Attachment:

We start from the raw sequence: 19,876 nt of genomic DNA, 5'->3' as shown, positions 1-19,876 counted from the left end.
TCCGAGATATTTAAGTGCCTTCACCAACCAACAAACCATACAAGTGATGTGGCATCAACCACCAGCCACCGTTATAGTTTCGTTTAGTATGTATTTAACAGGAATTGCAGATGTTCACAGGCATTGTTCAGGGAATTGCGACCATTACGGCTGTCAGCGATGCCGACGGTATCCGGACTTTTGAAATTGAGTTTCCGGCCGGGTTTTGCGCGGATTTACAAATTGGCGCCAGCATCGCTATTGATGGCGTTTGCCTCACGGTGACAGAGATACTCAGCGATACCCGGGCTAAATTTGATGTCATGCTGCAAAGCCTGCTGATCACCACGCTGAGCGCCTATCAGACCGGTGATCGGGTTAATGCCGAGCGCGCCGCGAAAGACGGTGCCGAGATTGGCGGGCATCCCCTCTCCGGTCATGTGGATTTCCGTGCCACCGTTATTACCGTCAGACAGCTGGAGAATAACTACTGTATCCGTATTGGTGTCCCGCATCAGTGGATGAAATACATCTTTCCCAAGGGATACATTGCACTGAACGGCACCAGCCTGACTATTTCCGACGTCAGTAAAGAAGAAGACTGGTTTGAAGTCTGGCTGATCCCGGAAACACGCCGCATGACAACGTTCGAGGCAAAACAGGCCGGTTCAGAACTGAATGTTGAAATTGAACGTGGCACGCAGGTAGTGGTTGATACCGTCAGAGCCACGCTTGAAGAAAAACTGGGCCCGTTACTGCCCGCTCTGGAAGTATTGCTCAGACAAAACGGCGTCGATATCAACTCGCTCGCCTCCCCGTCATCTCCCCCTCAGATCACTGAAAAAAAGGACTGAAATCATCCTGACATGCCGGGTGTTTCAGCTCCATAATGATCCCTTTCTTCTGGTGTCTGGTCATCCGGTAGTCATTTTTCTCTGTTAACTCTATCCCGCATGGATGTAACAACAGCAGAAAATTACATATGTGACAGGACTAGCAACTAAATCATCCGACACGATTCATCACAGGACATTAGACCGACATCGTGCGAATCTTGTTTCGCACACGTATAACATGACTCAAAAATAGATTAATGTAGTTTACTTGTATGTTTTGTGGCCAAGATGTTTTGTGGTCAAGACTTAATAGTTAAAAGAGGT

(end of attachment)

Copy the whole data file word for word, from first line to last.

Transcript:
We start from the raw sequence: 19,876 nt of genomic DNA, 5'->3' as shown, positions 1-19,876 counted from the left end.
TCCGAGATATTTAAGTGCCTTCACCAACCAACAAACCATACAAGTGATGTGGCATCAACCACCAGCCACCGTTATAGTTTCGTTTAGTATGTATTTAACAGGAATTGCAGATGTTCACAGGCATTGTTCAGGGAATTGCGACCATTACGGCTGTCAGCGATGCCGACGGTATCCGGACTTTTGAAATTGAGTTTCCGGCCGGGTTTTGCGCGGATTTACAAATTGGCGCCAGCATCGCTATTGATGGCGTTTGCCTCACGGTGACAGAGATACTCAGCGATACCCGGGCTAAATTTGATGTCATGCTGCAAAGCCTGCTGATCACCACGCTGAGCGCCTATCAGACCGGTGATCGGGTTAATGCCGAGCGCGCCGCGAAAGACGGTGCCGAGATTGGCGGGCATCCCCTCTCCGGTCATGTGGATTTCCGTGCCACCGTTATTACCGTCAGACAGCTGGAGAATAACTACTGTATCCGTATTGGTGTCCCGCATCAGTGGATGAAATACATCTTTCCCAAGGGATACATTGCACTGAACGGCACCAGCCTGACTATTTCCGACGTCAGTAAAGAAGAAGACTGGTTTGAAGTCTGGCTGATCCCGGAAACACGCCGCATGACAACGTTCGAGGCAAAACAGGCCGGTTCAGAACTGAATGTTGAAATTGAACGTGGCACGCAGGTAGTGGTTGATACCGTCAGAGCCACGCTTGAAGAAAAACTGGGCCCGTTACTGCCCGCTCTGGAAGTATTGCTCAGACAAAACGGCGTCGATATCAACTCGCTCGCCTCCCCGTCATCTCCCCCTCAGATCACTGAAAAAAAGGACTGAAATCATCCTGACATGCCGGGTGTTTCAGCTCCATAATGATCCCTTTCTTCTGGTGTCTGGTCATCCGGTAGTCATTTTTCTCTGTTAACTCTATCCCGCATGGATGTAACAACAGCAGAAAATTACATATGTGACAGGACTAGCAACTAAATCATCCGACACGATTCATCACAGGACATTAGACCGACATCGTGCGAATCTTGTTTCGCACACGTATAACATGACTCAAAAATAGATTAATGTAGTTTACTTGTATGTTTTGTGGCCAAGATGTTTTGTGGTCAAGACTTAATAGTTAAAAGAGGT